Car hire customers are paying over the odds for repairs that may never be made, at a price that rental companies refuse to prove is accurate, a Which? Travel investigation has found.
Which? Travel collected photographic evidence of damage from 12 car hire customers who believed they’d been overcharged in locations across Europe. The photos were then presented to Which? Trusted Trader garages who quoted to repair the same damage.
The results showed clear evidence of overcharging. Of the 36 quotes we received from the garages, only eight were equal to or higher than the car rental company’s repair charge. In eight out of the 12 cases investigated, all three garages quoted less than the car hire companies charged. And in four of these cases, the car hire company charged more than double the average cost supplied by mechanics.
It’s not quite a like-for-like comparison because these repairs would have taken place in different European countries. However, Renault and Peugeot told us that prices for parts in the UK will be similar to those in other major markets, such as France, Spain and Italy, and UK mechanics don’t come cheap.
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Chipped windscreen? That’ll be £1,154
With insurance excesses as high as €2,500, repair bills can end up costing more than your holiday.
Following a rental in France last year, Which? member Robin Vicary was charged a jaw-dropping £1,154 for a chip so small he hadn’t even noticed it.
After a month of ignoring Robin’s emails, Europcar eventually sent over an invoice for a replacement windscreen. But Which?’s independent mechanics said there was no need to replace the windscreen – a chip that tiny could easily be repaired for between £35 and £78. Even if a replacement was necessary, the cost of parts and labour should come to around £384.
So at best Europcar applied a mark-up of more than 300%, and at worst the bill equated to more than 30 times the actual cost of repair. Overcharging for repairs is one of the most common complaints from car hire customers, and it’s getting worse. In a recent survey, 44% of Which? readers told us that they’d received an excessive charge when billed for damage. And 18% said that they had been charged for damage they knew nothing about.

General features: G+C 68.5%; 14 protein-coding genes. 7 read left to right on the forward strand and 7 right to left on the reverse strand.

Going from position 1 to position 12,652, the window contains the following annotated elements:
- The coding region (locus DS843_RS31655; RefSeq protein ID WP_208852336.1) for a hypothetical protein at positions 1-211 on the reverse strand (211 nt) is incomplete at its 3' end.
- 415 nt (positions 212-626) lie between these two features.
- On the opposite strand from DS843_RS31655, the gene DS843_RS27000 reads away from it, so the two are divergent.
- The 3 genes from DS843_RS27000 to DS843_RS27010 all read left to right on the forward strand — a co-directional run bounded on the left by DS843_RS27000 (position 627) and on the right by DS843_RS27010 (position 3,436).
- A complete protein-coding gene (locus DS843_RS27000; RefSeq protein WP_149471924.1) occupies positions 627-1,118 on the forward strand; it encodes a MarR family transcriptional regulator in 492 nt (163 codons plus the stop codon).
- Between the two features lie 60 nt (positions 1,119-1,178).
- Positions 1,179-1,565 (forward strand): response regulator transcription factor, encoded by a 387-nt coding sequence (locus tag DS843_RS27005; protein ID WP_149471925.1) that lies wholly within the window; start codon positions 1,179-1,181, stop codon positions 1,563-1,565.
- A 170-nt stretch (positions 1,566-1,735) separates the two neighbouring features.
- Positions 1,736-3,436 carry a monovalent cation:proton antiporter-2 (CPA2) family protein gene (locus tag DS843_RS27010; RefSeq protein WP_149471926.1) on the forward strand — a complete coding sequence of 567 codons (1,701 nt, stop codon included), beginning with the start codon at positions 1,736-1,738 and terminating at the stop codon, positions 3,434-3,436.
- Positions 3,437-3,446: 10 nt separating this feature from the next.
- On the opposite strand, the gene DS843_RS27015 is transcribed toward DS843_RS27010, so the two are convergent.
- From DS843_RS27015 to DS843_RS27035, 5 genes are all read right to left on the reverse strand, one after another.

Europcar refunded Robin when he queried the bill, charging him £90 instead. It said it was ‘sorry that the original charge for a full windscreen replacement was made in error.’
What’s the damage?
Our gallery of customer images shows the damage to cars and the amount the car hire company initially charged them for a repair.
A dented reputation on damage
In June 2017, Trading Standards investigated Europcar UK after allegations that the company had been systematically overcharging customers for repairs, raking in profits via secret agreements with its suppliers. That investigation could well end up costing the company around £30m. Europcar told us it is ‘fully cooperating with the authorities.’ But is Europcar UK just the tip of the iceberg?
Which? reader Roger Barber hired a Peugeot 3008 at Stansted Airport from Green Motion. When he returned the car he was directed to an imperceptible door dent and a small bumper scratch. The bill came to over £850, but according to our experts, it could have cost as little as £186 to make these repairs.
Roger did eventually receive a refund from Green Motion. It told us that whilst the customer was ‘correctly charged in the first place,’ it had ‘decided to offer a refund as a gesture of goodwill to resolve the dispute amicably’.